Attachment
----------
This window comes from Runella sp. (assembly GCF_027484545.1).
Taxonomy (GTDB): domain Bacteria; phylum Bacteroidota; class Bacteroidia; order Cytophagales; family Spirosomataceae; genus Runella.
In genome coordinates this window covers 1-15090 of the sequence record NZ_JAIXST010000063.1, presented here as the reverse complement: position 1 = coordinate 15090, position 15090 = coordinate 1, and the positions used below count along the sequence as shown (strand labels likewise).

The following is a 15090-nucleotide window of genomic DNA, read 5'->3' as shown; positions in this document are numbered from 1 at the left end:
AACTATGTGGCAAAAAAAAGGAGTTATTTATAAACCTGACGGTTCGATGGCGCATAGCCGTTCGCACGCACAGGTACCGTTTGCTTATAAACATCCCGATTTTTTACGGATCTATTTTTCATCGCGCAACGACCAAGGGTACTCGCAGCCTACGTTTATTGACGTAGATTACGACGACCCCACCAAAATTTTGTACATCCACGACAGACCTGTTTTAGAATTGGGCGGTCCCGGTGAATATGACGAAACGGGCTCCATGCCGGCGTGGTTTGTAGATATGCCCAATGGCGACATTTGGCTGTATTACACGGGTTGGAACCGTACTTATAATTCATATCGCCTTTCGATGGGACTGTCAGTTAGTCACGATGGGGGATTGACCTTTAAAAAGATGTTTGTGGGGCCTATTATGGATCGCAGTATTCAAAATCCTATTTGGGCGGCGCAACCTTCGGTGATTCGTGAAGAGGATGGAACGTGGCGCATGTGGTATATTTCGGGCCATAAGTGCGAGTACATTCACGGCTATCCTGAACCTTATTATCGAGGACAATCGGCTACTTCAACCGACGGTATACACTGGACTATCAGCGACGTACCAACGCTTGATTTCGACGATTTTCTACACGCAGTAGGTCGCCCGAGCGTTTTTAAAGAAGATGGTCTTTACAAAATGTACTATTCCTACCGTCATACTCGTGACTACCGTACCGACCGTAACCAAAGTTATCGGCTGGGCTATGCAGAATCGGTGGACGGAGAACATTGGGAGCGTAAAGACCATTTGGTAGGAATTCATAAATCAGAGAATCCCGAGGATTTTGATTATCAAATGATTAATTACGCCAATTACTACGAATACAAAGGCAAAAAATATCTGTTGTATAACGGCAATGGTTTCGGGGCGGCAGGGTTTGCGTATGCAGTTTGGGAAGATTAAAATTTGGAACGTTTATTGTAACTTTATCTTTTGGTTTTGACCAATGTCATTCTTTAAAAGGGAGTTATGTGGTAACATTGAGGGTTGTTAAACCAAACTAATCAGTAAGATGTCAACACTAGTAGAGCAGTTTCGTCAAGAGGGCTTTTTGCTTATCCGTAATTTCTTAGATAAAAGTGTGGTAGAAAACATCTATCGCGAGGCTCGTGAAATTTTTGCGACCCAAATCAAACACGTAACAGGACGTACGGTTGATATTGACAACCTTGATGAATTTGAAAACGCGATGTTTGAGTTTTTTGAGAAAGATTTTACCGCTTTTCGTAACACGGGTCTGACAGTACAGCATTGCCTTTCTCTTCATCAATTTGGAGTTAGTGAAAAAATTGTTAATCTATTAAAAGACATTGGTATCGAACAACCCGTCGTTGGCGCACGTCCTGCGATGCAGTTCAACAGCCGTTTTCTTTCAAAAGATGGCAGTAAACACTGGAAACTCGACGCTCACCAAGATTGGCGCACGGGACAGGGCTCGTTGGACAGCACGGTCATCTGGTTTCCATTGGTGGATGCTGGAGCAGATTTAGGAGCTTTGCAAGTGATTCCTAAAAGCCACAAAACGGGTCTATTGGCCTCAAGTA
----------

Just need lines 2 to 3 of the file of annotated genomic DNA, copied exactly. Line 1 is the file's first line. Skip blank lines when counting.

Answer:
Taxonomy (GTDB): domain Bacteria; phylum Bacteroidota; class Bacteroidia; order Cytophagales; family Spirosomataceae; genus Runella.
In genome coordinates this window covers 1-15090 of the sequence record NZ_JAIXST010000063.1, presented here as the reverse complement: position 1 = coordinate 15090, position 15090 = coordinate 1, and the positions used below count along the sequence as shown (strand labels likewise).